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Chernobyl's steel arch shelter

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Chernobyl's steel arch shelter


When the Chernobyl nuclear power station exploded 25 years ago, authorities encased the damaged reactor in a massive stone coffin to halt the release of further radiation.

But the concrete and steel stucture, known as a sarcophagus, is so badly damaged that officials want to build a new hi-tech seal.

Two French companies, Vinci and Bouygues, were granted the contract in 2007.

Work began last year and it is expected to be completed in 2015, three years behind schedule.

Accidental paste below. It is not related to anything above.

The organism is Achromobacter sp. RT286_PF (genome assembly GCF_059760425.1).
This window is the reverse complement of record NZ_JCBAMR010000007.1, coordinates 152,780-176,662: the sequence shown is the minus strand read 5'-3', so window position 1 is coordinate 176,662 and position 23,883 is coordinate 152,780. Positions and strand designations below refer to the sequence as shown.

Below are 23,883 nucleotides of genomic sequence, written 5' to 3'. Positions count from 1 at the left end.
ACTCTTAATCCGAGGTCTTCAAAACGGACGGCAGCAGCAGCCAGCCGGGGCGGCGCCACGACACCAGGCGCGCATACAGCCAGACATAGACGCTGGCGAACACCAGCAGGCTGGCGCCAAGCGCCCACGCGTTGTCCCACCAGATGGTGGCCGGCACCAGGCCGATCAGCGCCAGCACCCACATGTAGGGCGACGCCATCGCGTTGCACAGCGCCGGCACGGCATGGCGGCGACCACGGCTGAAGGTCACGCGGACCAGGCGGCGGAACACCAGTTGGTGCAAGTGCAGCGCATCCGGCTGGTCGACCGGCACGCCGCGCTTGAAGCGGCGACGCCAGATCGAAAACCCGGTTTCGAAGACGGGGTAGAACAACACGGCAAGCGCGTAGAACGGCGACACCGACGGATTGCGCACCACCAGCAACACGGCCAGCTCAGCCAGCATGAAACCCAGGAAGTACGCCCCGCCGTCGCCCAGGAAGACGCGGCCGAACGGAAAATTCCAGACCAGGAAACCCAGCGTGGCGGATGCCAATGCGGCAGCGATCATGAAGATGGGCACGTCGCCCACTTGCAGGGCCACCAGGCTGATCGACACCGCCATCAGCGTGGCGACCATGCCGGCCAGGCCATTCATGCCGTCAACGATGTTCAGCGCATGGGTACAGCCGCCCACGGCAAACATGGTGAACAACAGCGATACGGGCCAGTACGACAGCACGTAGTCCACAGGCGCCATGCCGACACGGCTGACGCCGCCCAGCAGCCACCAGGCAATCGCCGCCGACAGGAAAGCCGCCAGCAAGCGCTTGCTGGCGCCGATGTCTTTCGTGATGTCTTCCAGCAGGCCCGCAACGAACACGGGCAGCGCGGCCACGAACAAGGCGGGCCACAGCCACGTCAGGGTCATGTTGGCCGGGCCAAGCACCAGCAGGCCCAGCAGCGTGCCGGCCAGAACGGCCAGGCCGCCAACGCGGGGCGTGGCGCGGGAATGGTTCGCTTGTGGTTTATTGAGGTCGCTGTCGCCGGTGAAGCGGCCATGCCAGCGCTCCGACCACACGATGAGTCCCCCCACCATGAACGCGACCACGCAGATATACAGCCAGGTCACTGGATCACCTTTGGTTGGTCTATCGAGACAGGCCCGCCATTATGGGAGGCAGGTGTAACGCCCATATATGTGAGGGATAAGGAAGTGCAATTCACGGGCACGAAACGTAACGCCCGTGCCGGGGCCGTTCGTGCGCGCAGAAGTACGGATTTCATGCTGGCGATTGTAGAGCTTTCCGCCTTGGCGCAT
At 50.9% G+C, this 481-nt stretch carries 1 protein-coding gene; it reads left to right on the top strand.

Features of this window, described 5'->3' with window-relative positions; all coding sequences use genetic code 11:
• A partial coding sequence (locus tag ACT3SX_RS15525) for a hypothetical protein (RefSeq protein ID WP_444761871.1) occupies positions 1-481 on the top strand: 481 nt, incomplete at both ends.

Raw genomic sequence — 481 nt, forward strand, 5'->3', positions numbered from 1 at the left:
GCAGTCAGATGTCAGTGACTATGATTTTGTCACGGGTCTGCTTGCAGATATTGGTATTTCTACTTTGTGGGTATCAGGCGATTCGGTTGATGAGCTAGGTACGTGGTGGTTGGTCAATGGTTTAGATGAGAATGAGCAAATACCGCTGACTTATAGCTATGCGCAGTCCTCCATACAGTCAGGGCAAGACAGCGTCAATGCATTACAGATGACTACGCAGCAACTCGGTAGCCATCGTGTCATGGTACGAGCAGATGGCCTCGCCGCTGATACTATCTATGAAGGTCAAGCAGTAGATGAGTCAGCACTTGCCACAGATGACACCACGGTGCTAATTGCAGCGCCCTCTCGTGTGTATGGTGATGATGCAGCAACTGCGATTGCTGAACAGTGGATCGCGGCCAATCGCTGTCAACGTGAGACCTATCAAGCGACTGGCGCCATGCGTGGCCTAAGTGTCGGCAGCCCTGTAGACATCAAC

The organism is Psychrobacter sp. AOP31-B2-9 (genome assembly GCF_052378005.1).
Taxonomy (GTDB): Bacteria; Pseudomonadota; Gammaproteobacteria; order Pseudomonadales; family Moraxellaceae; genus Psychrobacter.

The shelter will take the form of a giant arch, measuring 108 meters high, 162 meters long and 257 meters wide.

There are two layers of metal and composite materials, separated by a cushion of air.

It will be built alongside the ruined reactor and will weigh some 23,000 tonnes once complete.

However, the problem of waste disposal is yet to be solved.

France’s Areva had started on a project to build safe storage facilities for spent nuclear fuel but it pulled out in 2007.

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